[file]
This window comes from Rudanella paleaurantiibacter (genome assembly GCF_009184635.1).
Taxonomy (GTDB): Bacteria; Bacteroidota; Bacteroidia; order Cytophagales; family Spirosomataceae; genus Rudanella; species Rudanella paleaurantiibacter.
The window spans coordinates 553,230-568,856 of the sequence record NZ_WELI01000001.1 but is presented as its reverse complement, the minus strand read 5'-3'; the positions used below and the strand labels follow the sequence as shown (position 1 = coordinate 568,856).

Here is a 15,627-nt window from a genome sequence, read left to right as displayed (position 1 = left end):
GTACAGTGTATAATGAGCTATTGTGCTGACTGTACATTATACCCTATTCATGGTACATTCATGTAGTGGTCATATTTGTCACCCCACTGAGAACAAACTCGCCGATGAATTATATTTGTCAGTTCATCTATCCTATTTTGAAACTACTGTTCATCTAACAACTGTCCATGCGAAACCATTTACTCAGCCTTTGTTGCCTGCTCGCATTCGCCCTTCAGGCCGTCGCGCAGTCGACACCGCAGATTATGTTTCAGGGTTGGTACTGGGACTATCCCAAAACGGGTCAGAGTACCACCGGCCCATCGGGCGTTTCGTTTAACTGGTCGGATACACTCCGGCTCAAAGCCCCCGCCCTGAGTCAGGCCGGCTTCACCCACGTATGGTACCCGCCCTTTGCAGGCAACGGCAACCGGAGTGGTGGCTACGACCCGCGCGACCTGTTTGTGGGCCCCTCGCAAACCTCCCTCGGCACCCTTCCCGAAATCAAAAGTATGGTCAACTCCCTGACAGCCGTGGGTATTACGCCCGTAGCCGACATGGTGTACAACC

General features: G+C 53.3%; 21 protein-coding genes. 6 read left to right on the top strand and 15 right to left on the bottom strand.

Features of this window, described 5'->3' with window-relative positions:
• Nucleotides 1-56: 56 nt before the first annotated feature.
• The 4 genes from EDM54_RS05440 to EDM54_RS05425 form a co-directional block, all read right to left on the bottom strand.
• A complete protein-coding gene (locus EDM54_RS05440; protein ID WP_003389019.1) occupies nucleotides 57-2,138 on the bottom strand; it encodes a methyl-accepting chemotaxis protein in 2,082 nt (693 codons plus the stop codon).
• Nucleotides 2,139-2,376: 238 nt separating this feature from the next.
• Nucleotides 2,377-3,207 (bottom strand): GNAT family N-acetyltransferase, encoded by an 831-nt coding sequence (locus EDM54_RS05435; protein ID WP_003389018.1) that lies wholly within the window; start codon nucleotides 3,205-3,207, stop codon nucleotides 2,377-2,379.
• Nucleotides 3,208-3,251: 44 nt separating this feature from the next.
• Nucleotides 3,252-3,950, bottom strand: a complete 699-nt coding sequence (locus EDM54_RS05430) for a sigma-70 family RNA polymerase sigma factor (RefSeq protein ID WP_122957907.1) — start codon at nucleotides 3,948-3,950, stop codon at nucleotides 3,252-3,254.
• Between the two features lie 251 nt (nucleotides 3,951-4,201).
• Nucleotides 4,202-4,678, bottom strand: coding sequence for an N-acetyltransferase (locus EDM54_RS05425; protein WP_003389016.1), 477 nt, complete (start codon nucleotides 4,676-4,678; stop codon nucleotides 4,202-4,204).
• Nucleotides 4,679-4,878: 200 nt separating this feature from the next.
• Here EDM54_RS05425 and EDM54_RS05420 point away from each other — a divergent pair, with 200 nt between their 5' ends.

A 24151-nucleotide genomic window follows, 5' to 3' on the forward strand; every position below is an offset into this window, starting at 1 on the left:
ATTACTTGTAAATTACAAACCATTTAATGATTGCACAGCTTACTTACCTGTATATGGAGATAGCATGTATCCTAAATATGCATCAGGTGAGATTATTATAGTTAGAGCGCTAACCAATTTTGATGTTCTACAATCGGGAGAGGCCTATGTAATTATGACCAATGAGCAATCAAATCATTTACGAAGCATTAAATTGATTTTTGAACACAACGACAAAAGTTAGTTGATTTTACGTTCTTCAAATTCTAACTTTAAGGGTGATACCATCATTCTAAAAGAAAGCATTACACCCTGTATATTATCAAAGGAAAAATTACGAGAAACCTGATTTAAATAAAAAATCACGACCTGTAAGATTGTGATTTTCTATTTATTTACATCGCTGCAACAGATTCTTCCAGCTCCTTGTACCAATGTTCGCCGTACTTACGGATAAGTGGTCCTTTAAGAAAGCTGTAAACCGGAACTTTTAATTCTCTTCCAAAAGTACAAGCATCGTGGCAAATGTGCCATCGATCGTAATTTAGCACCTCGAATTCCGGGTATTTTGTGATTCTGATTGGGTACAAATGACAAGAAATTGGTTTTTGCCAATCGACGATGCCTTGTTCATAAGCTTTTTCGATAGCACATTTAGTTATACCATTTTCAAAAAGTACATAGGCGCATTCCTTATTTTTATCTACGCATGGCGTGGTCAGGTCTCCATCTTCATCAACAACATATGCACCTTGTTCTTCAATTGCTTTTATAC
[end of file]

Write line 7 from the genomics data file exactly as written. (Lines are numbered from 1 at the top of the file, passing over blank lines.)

Features of this window, described 5'->3' with window-relative positions: